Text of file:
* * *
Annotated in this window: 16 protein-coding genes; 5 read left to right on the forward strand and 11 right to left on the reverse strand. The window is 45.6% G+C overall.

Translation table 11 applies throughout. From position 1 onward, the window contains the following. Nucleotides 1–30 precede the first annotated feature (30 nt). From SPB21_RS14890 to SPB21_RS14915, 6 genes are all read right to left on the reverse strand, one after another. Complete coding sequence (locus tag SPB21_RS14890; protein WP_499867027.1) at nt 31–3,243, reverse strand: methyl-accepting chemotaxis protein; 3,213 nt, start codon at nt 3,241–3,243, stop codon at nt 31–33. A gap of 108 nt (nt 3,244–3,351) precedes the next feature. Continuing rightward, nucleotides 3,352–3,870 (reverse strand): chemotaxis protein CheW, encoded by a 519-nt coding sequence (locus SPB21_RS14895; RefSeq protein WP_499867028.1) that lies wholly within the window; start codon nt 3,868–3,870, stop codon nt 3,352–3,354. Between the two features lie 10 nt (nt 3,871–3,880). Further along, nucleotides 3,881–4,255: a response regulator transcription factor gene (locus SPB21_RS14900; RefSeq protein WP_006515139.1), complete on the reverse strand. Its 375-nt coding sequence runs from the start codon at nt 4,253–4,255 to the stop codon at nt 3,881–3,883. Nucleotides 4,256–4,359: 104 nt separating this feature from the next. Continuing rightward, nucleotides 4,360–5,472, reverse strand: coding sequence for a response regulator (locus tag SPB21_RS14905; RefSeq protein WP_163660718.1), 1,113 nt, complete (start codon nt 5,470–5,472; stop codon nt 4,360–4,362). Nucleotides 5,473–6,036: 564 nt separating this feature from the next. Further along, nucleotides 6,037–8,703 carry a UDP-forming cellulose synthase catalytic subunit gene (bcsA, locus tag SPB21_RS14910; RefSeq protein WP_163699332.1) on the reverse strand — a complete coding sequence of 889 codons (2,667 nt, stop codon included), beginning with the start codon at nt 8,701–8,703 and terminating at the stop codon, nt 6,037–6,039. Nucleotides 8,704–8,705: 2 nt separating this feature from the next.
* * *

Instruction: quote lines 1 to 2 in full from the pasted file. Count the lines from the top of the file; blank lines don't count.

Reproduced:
Annotated in this window: 16 protein-coding genes; 5 read left to right on the forward strand and 11 right to left on the reverse strand. The window is 45.6% G+C overall.

Translation table 11 applies throughout. From position 1 onward, the window contains the following. Nucleotides 1–30 precede the first annotated feature (30 nt). From SPB21_RS14890 to SPB21_RS14915, 6 genes are all read right to left on the reverse strand, one after another. Complete coding sequence (locus tag SPB21_RS14890; protein WP_499867027.1) at nt 31–3,243, reverse strand: methyl-accepting chemotaxis protein; 3,213 nt, start codon at nt 3,241–3,243, stop codon at nt 31–33. A gap of 108 nt (nt 3,244–3,351) precedes the next feature. Continuing rightward, nucleotides 3,352–3,870 (reverse strand): chemotaxis protein CheW, encoded by a 519-nt coding sequence (locus SPB21_RS14895; RefSeq protein WP_499867028.1) that lies wholly within the window; start codon nt 3,868–3,870, stop codon nt 3,352–3,354. Between the two features lie 10 nt (nt 3,871–3,880). Further along, nucleotides 3,881–4,255: a response regulator transcription factor gene (locus SPB21_RS14900; RefSeq protein WP_006515139.1), complete on the reverse strand. Its 375-nt coding sequence runs from the start codon at nt 4,253–4,255 to the stop codon at nt 3,881–3,883. Nucleotides 4,256–4,359: 104 nt separating this feature from the next. Continuing rightward, nucleotides 4,360–5,472, reverse strand: coding sequence for a response regulator (locus tag SPB21_RS14905; RefSeq protein WP_163660718.1), 1,113 nt, complete (start codon nt 5,470–5,472; stop codon nt 4,360–4,362). Nucleotides 5,473–6,036: 564 nt separating this feature from the next. Further along, nucleotides 6,037–8,703 carry a UDP-forming cellulose synthase catalytic subunit gene (bcsA, locus tag SPB21_RS14910; RefSeq protein WP_163699332.1) on the reverse strand — a complete coding sequence of 889 codons (2,667 nt, stop codon included), beginning with the start codon at nt 8,701–8,703 and terminating at the stop codon, nt 6,037–6,039. Nucleotides 8,704–8,705: 2 nt separating this feature from the next.